Knowledge Base

Troubleshooting Error 4521 in the DNS Event Log of a Domain Controller



This article provides information on troubleshooting DNS error 4521 on a Windows Server domain controller


You may encounter error 4521 (source: Microsoft-Windows-DNS-Server-Service) in the DNS Server event log of a Windows Server domain controller (DC) that is also a DNS server. The text of the error description is similar to the following:

The DNS server encountered error <error_code> attempting to load zone <zone_name> from Active Directory. The DNS server will attempt to load this zone again on the next timeout cycle. This can be caused by high Active Directory load and may be a transient condition.

The error code may vary, and <zone_name> will be the name of an Active Directory-integrated DNS zone hosted on the server that generated the error. The following are a few steps to take when troubleshooting this particular error:

  1. Determine how frequently the error appears in the DNS event log. If it only occurs rarely, it may not indicate a problem but merely a transient condition as stated in the error description. This is especially true if the error only appears during or immediately after a reboot of the DC. Active Directory is often particularly busy immediately after a reboot, especially on a DC that holds one or more FSMO roles, so loading of the zone in the error may have simply been preempted by other tasks.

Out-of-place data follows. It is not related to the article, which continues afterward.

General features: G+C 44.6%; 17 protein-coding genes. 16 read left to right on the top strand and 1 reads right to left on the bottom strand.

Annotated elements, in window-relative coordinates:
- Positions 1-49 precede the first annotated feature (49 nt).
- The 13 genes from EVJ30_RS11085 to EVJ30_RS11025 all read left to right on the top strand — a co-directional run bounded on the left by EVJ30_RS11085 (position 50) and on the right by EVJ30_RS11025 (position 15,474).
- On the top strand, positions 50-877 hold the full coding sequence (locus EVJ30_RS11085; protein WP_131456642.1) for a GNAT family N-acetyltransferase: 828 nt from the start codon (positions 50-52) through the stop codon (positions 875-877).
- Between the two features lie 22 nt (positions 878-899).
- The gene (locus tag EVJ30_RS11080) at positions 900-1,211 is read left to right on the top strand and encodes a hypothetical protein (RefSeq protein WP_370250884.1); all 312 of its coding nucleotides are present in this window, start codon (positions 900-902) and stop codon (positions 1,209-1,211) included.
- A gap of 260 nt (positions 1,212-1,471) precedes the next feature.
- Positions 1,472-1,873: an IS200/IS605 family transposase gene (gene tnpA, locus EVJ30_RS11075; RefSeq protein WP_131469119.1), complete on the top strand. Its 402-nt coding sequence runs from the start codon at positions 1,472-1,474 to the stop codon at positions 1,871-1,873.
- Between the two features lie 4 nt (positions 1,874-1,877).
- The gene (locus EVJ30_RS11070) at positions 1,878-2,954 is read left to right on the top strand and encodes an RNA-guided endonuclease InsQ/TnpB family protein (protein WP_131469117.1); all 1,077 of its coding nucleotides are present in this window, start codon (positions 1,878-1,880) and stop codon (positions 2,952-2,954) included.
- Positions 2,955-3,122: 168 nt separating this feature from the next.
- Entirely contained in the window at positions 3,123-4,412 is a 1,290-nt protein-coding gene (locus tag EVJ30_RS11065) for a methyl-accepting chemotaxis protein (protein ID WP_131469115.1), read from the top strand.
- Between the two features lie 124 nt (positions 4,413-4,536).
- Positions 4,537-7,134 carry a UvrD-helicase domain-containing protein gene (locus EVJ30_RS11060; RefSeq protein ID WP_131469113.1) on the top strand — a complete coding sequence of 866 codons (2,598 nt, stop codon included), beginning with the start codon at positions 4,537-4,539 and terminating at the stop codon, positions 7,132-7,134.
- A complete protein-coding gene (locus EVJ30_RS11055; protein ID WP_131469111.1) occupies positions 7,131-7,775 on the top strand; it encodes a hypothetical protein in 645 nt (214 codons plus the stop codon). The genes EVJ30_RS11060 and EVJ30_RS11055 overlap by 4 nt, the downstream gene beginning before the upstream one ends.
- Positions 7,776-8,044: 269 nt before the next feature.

2. If the error occurs fairly frequently and not only around the time of a reboot, check the DNS console to see whether the zone in the error can be viewed and/or modified. If the zone and its contents appear normal and you are able to create and delete a test record within it, the error is still likely not indicative of a serious problem, though it may indicate that a particular DC is overburdened.
  3. Determine whether the zone mentioned in the error is still in use in the environment. If the zone is no longer needed, it is possible that an Active Directory replication issue or improper domain-controller demotion, which may have since been resolved, has left a remnant of the zone in Active Directory. If this is the case, see Deleting the Zone using ADSI Edit below for instructions on removing the zone from Active Directory.
  4. If the zone mentioned in the error is still in use in the environment and you are not able to access the zone in the DNS console, it may be possible to back up the zone, delete it from Active Directory, and restore it. You can use the dnscmd /zoneexport <zone> <file> command to back up a DNS zone:



    After the zone has been backed up to a file, use the procedure shown below in Deleting the Zone Using ADSI Edit to delete it from Active Directory. You can then use the DNS Manager console to create the zone as a standard primary zone, specifying the existing file during the creation process:



Note: The file must be located in the Windows\System32\dns directory. The zone must be created as a standard primary (non-AD-integrated) zone but can be converted to an AD-integrated zone after creation.